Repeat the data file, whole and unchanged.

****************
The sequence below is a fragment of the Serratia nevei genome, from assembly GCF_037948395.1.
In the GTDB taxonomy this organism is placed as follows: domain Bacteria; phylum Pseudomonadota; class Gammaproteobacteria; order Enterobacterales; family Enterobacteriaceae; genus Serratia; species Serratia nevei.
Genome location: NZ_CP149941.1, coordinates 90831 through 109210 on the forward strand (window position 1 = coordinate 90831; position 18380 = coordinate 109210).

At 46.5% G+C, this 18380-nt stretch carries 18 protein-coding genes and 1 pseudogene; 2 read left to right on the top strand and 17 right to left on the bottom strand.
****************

The sequence below is a fragment of the Serratia nevei genome, from assembly GCF_037948395.1.
In the GTDB taxonomy this organism is placed as follows: domain Bacteria; phylum Pseudomonadota; class Gammaproteobacteria; order Enterobacterales; family Enterobacteriaceae; genus Serratia; species Serratia nevei.
Genome location: NZ_CP149941.1, coordinates 90831 through 109210 on the forward strand (window position 1 = coordinate 90831; position 18380 = coordinate 109210).

At 46.5% G+C, this 18380-nt stretch carries 18 protein-coding genes and 1 pseudogene; 2 read left to right on the top strand and 17 right to left on the bottom strand.